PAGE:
This drawing is part of a series by Giambattista after a bust of Giulio Contarini (circa 1500-1580) by Alessandro Vittoria (1525-1608). Vittoria was born in the Veneto and trained with Jacopo Sansovino. Contarini was a Procurator of San Marco and a patron of the arts. The sculpture (fig. 1) which Giambattista and his son Domenico depicted in at least a dozen other chalk drawings was and remains in the church of Santa Maria del Giglio in Venice. Tiepolo drew the bust from the front, right and left three quarter view, profile and even from the back of the head. All are executed in chalk, but several are more summarily described than others where there is a rich build up of the red and white chalk. Some of these more rapidly executed sketches were attributed to Domenico by Knox and Martin in their 1987 Master Drawings article (op. cit., pp. 159-60).
George Knox (op. cit., 2000, pp. 40-1) has convincingly shown that Giovanni Battista executed his drawings not after the marble but after a terracotta bust, recently acquired by the National Gallery of Canada (fig. 1; see exhib. cat. Salander-O'Reilly, 2000-1, pp. 12-28). The terracotta bears an inscription that incorrectly identified the model as Titian, an identification Tiepolo most likely assumed as well when he executed the drawings. Giambattista's drawings after Vittoria's sculptures are one of several examples of Tiepolo finding inspiration from earlier artists -- both painters and sculptors. Tiepolo made drawings of another portrait bust by Vittoria, this one of the artist Palma Giovane (a terracotta version of which is in the Kunsthistoriches Museum, Vienna). There are also several drawings after Antique sculpture (Knox, Giambattista and Domenico Tiepolo. A Study and Catalogue Raisonné of the Chalk Drawings, Oxford, 1980, K.6-9, M.260, 272, 459, 527, 655, 661, 67-82). In addition, Tiepolo executed drawings after paintings by Veronese, Peter Paul Rubens and Guido Reni (Knox, 1987, op. cit., pp. 158, 162, notes 3, 4).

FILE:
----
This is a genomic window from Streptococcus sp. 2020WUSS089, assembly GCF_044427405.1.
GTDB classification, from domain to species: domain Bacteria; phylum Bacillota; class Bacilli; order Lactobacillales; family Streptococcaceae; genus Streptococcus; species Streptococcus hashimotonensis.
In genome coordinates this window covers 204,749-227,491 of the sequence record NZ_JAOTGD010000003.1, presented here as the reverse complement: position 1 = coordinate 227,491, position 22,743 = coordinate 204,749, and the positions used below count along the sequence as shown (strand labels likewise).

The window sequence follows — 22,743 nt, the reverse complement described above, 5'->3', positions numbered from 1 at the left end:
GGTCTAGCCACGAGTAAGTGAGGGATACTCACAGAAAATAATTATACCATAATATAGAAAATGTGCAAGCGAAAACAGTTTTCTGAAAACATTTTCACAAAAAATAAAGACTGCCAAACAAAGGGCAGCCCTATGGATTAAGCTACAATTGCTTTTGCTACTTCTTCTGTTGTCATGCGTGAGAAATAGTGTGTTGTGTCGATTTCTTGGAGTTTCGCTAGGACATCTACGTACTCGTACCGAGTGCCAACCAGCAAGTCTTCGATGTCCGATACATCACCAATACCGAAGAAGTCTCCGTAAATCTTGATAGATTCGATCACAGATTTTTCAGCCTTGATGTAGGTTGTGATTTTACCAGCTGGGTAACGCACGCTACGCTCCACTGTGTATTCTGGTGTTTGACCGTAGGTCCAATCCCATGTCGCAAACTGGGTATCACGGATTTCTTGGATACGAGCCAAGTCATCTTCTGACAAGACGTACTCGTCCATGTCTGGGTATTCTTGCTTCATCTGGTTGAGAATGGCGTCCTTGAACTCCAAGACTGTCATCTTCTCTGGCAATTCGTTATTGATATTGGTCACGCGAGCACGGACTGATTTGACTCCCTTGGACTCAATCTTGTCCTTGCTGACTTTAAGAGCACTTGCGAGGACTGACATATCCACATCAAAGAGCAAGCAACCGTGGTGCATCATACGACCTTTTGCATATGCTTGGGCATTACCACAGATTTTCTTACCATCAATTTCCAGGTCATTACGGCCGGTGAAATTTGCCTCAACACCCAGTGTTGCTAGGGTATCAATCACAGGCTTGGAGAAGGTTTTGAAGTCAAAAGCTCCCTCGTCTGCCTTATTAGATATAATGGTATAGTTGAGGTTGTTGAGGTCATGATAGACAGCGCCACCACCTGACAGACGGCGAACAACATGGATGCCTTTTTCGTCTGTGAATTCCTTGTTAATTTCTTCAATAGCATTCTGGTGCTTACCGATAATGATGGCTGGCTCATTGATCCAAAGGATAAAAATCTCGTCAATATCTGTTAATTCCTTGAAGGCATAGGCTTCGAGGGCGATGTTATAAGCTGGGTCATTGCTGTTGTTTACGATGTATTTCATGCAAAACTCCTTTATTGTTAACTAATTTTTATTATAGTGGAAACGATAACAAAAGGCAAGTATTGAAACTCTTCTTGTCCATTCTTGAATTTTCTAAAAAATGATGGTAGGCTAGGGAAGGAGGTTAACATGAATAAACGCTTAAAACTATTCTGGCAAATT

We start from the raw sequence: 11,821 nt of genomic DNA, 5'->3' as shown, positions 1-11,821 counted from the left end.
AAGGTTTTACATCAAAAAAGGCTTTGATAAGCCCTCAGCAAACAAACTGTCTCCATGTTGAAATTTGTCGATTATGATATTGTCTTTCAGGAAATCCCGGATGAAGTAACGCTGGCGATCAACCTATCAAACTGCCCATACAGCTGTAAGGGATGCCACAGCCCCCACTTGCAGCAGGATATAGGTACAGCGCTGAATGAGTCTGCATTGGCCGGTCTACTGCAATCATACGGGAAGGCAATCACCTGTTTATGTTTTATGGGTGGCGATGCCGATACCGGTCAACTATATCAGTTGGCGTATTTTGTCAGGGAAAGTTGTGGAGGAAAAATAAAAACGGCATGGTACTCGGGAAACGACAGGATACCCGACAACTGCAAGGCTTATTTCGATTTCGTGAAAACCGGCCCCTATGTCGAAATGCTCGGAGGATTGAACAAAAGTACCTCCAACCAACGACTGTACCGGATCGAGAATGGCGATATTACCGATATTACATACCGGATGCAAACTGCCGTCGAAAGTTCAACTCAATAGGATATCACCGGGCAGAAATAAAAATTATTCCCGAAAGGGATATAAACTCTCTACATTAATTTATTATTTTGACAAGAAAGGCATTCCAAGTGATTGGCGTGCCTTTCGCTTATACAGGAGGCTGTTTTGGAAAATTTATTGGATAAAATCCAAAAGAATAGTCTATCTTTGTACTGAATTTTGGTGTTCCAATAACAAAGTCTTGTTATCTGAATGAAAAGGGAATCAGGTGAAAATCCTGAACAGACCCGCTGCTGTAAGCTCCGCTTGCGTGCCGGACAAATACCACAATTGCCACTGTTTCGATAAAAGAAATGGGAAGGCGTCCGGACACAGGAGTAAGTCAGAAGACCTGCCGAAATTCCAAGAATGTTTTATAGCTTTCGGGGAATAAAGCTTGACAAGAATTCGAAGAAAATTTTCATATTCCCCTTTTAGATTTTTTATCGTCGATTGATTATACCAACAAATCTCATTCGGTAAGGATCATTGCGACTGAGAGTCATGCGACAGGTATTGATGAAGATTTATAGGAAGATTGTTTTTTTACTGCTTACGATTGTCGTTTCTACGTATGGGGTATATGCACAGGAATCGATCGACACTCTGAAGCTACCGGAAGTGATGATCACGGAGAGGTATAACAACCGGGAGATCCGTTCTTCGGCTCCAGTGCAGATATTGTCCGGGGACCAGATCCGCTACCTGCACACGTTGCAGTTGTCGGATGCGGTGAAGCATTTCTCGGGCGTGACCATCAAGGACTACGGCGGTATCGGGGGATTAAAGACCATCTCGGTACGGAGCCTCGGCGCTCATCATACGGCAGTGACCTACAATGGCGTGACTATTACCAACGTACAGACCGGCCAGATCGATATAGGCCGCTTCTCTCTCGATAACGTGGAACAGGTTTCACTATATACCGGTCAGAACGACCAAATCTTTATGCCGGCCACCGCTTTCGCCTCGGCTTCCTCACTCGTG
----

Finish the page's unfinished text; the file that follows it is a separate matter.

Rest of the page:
Knox and Martin date the Contarini drawings to around 1742-3 based upon comparison with the Palma Giovane sheets and similar heads found in paintings by Tiepolo from the 1740s.